Andrew Carnegie Summary provides a free book summary, key takeaways, review, quotes and author biography of David Nasaw’s book regarding Andrew Carnegie. This is the first detailed biography of “Saint” Andrew Carnegie.
On Feb 4, 1901, Carnegie sold his steel business. It was sold for $400mn at that time. And with this sale, he became the wealthiest man in the world. J.P. Morgan bought his firm and used it as the base for U.S. Steel. But, are you seeking to learn how to get rich? Sorry, this isn’t the goal of this biography. Instead, David Nasaw presents a real tragic comedy in over 800 pages. It’s about the life of a poor, tragically short immigrant. This lad became successful during the golden period of capitalism. He was a robber tycoon, charity donor, and peacenik.
The author reveals many secret missions of Carnegie. These were used for exploiting his early employers and then his immature investors. This book Andrew Carnegie corrects biographies which don’t include Carnegie’s dark railroad bonds. The book also describes how Carnegie used his money for donations. We recommend this classic piece for its exciting portrayal of a unique man.
“A messenger boy of the name Andrew Carnegie…yesterday found a draft of the amount of $500. Like an honest little fellow, he…deposited the paper in good hands.” [– Pittsburgh Daily Gazette, 1849]
This Summary Will Help You Learn
- How Carnegie became the wealthiest person of his time;
- Where he failed and where was he successful; and
- How he made a lasting effect on American history.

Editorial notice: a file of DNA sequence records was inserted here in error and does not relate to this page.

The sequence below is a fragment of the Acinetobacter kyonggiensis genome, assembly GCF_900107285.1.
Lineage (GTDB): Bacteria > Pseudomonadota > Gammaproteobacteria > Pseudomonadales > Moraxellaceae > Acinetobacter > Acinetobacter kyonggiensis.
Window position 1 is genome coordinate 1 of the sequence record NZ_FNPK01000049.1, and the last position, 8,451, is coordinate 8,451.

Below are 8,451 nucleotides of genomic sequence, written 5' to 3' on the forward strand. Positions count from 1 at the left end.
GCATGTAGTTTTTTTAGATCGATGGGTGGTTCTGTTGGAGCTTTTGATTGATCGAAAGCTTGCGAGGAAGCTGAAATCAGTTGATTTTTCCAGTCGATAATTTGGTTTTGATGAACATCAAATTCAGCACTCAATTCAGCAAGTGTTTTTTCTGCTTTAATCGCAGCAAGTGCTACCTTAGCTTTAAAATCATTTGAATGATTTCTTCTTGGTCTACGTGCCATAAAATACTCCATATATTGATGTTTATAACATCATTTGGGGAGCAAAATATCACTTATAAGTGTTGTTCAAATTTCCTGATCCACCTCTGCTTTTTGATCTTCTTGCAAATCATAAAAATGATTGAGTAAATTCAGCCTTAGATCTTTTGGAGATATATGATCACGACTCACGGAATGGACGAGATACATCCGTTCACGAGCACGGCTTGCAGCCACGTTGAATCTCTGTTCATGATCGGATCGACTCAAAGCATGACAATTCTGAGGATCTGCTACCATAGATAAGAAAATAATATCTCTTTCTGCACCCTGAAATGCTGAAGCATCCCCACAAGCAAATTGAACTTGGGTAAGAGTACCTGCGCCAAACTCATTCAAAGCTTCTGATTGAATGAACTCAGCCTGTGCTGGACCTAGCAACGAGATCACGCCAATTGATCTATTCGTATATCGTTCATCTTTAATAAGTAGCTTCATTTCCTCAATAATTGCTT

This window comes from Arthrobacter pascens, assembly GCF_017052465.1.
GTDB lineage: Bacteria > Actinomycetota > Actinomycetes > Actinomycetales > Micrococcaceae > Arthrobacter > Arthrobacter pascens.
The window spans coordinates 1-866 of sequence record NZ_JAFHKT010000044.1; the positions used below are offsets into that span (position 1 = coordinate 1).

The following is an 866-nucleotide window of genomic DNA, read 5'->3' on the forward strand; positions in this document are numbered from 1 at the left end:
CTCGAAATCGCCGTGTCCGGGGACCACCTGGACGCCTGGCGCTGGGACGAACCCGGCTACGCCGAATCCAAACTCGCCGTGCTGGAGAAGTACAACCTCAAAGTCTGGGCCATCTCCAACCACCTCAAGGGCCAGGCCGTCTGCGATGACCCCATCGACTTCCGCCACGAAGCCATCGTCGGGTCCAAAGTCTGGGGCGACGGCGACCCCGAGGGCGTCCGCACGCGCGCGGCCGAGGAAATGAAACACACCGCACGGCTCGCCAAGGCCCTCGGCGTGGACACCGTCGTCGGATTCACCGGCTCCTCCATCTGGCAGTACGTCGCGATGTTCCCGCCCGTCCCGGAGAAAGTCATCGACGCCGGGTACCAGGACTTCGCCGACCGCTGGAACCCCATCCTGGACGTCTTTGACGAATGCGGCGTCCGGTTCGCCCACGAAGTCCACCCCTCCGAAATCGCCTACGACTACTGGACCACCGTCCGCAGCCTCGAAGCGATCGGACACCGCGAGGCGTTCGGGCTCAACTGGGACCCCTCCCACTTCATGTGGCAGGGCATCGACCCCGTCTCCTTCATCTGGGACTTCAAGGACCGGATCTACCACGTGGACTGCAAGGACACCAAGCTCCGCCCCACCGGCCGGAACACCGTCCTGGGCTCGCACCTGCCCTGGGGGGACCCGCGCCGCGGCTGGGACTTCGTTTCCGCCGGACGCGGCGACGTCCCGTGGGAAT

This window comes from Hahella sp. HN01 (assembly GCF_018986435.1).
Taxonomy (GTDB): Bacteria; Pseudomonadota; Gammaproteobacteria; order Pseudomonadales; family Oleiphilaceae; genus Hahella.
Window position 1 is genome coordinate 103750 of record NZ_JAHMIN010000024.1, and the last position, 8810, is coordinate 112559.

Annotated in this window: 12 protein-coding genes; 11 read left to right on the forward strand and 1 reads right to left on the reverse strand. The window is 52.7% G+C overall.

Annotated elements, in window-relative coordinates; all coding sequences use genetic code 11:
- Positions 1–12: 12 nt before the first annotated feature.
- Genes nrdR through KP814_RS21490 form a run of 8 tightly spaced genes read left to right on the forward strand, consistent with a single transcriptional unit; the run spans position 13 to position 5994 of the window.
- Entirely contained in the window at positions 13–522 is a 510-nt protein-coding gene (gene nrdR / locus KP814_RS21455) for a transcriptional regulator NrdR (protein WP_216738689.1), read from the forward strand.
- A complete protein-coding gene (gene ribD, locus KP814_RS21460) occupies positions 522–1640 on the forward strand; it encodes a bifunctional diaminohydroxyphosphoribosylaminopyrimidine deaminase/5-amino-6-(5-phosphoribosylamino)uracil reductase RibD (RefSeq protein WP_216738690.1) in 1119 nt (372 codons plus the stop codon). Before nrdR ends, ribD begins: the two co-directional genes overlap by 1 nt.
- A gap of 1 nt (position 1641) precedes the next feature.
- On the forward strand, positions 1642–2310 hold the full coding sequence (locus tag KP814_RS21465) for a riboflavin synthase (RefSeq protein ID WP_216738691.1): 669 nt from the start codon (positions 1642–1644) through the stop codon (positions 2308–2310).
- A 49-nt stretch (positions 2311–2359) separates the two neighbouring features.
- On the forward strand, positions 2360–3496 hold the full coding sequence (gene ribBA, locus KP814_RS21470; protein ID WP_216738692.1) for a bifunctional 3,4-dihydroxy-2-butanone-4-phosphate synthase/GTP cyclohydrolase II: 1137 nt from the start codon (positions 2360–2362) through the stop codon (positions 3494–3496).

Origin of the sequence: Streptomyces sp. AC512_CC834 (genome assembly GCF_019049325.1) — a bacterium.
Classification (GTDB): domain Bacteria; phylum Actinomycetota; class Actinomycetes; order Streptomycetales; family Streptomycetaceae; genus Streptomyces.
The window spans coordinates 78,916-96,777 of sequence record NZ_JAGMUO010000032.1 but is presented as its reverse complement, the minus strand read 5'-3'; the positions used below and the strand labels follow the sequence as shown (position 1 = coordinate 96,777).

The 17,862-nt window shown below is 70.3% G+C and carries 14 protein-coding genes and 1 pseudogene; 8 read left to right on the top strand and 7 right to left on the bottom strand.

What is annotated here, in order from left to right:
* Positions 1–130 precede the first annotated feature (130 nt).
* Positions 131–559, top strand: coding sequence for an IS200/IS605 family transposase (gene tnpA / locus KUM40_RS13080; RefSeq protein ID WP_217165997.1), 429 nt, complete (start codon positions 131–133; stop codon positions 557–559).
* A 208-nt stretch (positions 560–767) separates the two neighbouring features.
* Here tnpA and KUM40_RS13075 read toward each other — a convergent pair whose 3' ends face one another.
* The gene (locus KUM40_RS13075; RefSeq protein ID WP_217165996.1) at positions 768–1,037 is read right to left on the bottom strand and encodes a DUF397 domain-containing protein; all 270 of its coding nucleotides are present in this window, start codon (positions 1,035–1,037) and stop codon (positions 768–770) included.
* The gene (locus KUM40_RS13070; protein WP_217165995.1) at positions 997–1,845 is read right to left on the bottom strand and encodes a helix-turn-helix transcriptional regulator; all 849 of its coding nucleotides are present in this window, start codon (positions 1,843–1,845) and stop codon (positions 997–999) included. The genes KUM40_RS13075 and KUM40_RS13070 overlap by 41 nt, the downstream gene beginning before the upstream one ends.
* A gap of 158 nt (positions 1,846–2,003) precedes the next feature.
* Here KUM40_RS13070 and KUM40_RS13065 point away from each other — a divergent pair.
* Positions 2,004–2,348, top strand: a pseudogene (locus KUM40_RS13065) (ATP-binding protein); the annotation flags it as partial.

- Andrew Carnegie was an industrial baron and a proud donor.
- He represents the “American Dream” rising from poverty to riches and power.
- Carnegie followed a semi-ethical, yet the legal path to becoming the richest man.
- He felt that the evolution law needed suppression of workers.
- His key to wealth was producing a high-in-demand product, i.e., steel. Also, he believed in insider trading, higher tariffs and low wages.
- His greatness made even J.P. Morgan come to him.
- After retiring from steel business, Carnegie began the charity business.
- His donation legacy stays in the libraries he built across the nation.
- He fought for world peace but in vain.
- Carnegie was a master of self-promotion. He asked his fellow businessmen to donate all their money before death.
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Andrew Carnegie Summary
Rising from Tough Roots
Early capitalism came to surface with the theory of “survival of fittest.” This theory also justified the ruthless British business policies during the Industrial Age. These practices suited the robber barons of the 19th century. Andrew Carnegie was one of them.
He had poor beginnings and troubled childhood. His father was an unsuccessful weaver, but her mother was heroic. She worked hard to provide for the family. Carnegie’s mother borrowed money and migrated with her family to the US. This was to flee from a Scottish depression. The family arrived with no money but a will to work. Carnegie could’ve been just another teen among thousands of immigrants. But, he had fantastic math skills and a sharp memory. He started as a fellow Scot’s accountant. Later, he became his business partner.
Working for the Pennsylvania Railroad (Pennsy)